R4 is hydrogen, C1-C5 alkyl, C2-C5 alkenyl, C3-C5 cycloalkyl, C2-C5 alqynyl, amino, C1-C5 alkyl-substituted amino, C1-C5 alkylamino, C2-C5 alkenylamino, C1-C5 alkyl substituted C1-C5 alkylamino, C1-C5 alkyl substituted C2-C5 alkenylamino, sulfur, oxygen, phenyl, benzyl, naphthyl and anthracenyl; wherein each aromatic ring may be substituted by one or more substituents selected from halogen, C1-C5 alkyl, C2-C5 alkenyl, C2-C5 alkynyl, and C1-C5 haloalkyl;

R5 is nitrogen or carbon;

R6 and R7 are each one or more independent substitutions selected from hydrogen, C1-C5 alkyl, C2-C5 alkenyl, C3-C5 cycloalkyl, C1-C5 alkoxy, C2-C5 alkynyl, halogen, C1-C5 haloalkyl, alkylamino, phenyl, nitro, carboxyl, piperazinyl, pyridyl, and fused ring systems; wherein if R6 or R7 is piperazinyl, a nitrogen atom on each piperazinyl may be substituted with a moiety selected from C1-C5 alkyl, C3-C5 cycloalkyl, C1-C5 haloalkyl, substituted or unsubstituted C1-C5 alkylamino; wherein if R6 or R7 is alkylamino, each alkylamino consists of 1 to 5 carbon atoms and the amino group is unsubstituted or mono- or di-substituted with C3-C5 cycloalkyl, C2-C5 alkenyl, C2-C5 alkynyl or C1-C5 alkyl, and if R6 or R7 is a fused ring system, each individual R6 and R7 involved in the fused ring system, together with the phenyl to which it is attached, forms a fused ring system selected from naphthalene, anthracene, acenaphthylene, fluorene, phenalene, phenanthrene, fluoranthene, acephenanthrylene, aceanthrylene, aceanthrylene, isoindole, indole, quinolizine, isoquinoline, phthalazine, quinoxaline, quinoline, phthalazine, quinazoline, and cinnoline, wherein one or more carbon atoms in the fused ring may be replaced with a nitrogen atom and each ring may be saturated or unsaturated, in whole or in part; wherein each ring may be substituted by one or more substituents selected from halogen, C1-C5 alkyl, C2-C5 alkenyl, C2-C5 alkynyl, and C1-C5 haloalkyl;

n is an integer of from 0 to 5;

m is an integer of from 0 to 5;

or a pharmaceutically acceptable salt of such compound.

Other objects, features and advantages of the present invention will become apparent from the following detailed description. It should be understood, however, that the detailed description and the specific examples, while indicating preferred embodiments of the invention, are given by way of illustration only, since various changes and modifications within the spirit and scope of the invention will become apparent to those skilled in the art from this detailed description. Unless otherwise specified, the respective contents of documents cited in the following description are hereby incorporated by reference.

BRIEF DESCRIPTION OF THE DRAWINGS

FIGS. 1-12 illustrate schematically DMS disruption and stimulation of subsequent DMS disruption of other DMS on nerve fibers which are associated with the region of the disrupted DMS. FIGS. 13-26 illustrate how disruption of one DMS can stimulate and bring about the disruption of numerous DMS.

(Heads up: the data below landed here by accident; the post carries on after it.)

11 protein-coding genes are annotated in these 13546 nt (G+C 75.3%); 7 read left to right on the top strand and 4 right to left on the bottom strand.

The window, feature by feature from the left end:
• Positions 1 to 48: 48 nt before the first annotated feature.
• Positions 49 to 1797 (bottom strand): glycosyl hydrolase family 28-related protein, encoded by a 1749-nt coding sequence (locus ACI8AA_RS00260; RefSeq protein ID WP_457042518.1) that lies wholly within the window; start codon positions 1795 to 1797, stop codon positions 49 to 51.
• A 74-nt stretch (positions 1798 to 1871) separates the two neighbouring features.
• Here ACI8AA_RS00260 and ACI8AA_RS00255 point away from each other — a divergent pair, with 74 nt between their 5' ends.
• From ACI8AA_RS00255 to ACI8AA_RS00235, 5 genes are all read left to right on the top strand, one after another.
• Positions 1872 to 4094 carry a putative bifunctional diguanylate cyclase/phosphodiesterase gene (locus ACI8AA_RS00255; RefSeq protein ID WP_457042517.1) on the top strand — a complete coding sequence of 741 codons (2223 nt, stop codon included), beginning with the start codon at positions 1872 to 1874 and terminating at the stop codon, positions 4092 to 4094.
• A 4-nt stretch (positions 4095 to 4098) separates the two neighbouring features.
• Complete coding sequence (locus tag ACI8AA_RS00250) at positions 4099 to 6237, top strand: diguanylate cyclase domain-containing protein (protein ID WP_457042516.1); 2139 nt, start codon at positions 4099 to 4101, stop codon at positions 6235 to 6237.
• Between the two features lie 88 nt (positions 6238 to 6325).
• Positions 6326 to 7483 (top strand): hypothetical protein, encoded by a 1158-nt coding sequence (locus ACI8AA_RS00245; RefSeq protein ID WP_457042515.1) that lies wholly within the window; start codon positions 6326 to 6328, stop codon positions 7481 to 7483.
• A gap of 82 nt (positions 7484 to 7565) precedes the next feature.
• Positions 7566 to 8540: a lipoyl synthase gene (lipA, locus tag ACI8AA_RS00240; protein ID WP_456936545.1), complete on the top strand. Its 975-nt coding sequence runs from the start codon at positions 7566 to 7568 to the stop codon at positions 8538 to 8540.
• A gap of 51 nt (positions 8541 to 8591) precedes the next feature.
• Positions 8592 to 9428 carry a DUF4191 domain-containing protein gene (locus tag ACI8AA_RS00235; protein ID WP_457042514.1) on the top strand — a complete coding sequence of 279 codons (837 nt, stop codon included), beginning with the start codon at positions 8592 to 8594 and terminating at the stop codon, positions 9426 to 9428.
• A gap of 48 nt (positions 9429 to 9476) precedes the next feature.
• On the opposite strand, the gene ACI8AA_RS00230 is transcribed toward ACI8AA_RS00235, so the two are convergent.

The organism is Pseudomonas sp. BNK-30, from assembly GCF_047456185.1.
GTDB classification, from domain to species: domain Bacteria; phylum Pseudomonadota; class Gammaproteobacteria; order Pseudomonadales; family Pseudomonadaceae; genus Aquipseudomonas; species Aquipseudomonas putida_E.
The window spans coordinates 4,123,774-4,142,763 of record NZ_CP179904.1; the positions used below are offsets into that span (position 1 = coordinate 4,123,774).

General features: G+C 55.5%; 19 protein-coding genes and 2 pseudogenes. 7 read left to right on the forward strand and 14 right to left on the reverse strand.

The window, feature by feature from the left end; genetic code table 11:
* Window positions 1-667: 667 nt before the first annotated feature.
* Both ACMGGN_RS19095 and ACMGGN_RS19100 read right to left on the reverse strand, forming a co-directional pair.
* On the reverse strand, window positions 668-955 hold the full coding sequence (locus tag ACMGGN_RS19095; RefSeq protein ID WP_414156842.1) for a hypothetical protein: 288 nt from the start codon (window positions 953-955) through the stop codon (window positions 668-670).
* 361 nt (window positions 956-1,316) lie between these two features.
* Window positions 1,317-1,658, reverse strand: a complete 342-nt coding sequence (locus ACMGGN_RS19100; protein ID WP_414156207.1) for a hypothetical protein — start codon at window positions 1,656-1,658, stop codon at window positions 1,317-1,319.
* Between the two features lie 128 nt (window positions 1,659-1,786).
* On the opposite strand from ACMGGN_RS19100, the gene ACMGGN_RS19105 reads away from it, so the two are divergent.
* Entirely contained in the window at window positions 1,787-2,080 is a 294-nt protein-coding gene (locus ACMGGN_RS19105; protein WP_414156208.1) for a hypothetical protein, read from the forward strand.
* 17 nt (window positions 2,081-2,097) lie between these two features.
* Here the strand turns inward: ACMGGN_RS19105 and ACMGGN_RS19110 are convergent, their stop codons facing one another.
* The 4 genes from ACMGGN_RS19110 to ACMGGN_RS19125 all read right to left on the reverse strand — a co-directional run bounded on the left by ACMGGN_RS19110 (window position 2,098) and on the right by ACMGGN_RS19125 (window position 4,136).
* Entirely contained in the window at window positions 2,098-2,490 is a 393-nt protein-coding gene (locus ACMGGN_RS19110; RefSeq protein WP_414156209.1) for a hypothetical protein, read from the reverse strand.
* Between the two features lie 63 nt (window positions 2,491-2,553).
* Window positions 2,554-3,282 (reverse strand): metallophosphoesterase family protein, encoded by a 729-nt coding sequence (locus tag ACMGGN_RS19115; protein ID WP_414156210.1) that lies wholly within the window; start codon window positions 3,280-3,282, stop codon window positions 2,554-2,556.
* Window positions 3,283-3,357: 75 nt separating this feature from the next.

FIG. 1 illustrates five nerve fibers (lines and triangles) with five individual DMS (black circles), one on each fiber.

FIG. 2 illustrates the initiation of a DMS disruption on one of the five nerve fibers.

FIG. 3 illustrates continued disruption of the disrupted DMS of FIG. 2, and the inducement of disruption of a DMS on an adjacent fiber.

FIG. 4 illustrates a fully disrupted DMS from FIG. 2, and the initiation of disruption of the DMS on the adjacent fiber of FIG. 3.

FIG. 5 illustrates continued disruption of the disrupted DMS of FIG. 4, and the inducement of disruption of a DMS on an adjacent fiber.

FIG. 6 illustrates a fully disrupted DMS from FIG. 4, and the initiation of disruption of the DMS on the adjacent fiber of FIG. 5.

FIG. 7 illustrates continued disruption of the disrupted DMS of FIG. 6, and the inducement of disruption of a DMS on an adjacent fiber.

FIG. 8 illustrates a fully disrupted DMS from FIG. 6, and the initiation of disruption of the DMS on the adjacent fiber of FIG. 7.

FIG. 9 illustrates continued disruption of the disrupted DMS of FIG. 7, and the inducement of disruption of a DMS on an adjacent fiber.

FIG. 10 illustrates a fully disrupted DMS from FIG. 8, and the initiation of disruption of the DMS on the adjacent fiber of FIG. 9.

FIG. 11 illustrates continued disruption of the disrupted DMS of FIG. 10.

FIG. 12 illustrates fully disrupted DMS on all 5 fibers.

FIG. 13 illustrates nerve fibers with one undisrupted DMS in the center, wherein some of the nerve fibers contain undisrupted DMS.

FIG. 14 illustrates the same nerve fibers with the DMS in the center beginning to disrupt.

FIG. 15 illustrates the same nerve fibers with the DMS in the center continuing to disrupt and attaining a disrupted volume where it is now in the region of an adjacent nerve fiber which contains one undisrupted DMS.

FIG. 16 illustrates the same nerve fibers whereby the undisrupted DMS on the adjacent nerve fiber has begun to disrupt.

FIG. 17 illustrates a continuation of the disruption of the DMS on the adjacent nerve fiber of FIG. 16.

FIG. 18 illustrates a continuation of the disruption of the DMS on the adjacent nerve fiber of FIG. 17.

FIG. 19 illustrates the same initial nerve fibers whereby the DMS in the center has disrupted to a greater extent than in FIGS. 14 and 15, and has now impinged on two additional adjacent nerve fibers, each containing one undisrupted DMS.

FIG. 20 illustrates the undisrupted DMS on the adjacent nerve fibers of FIG. 19 beginning to disrupt.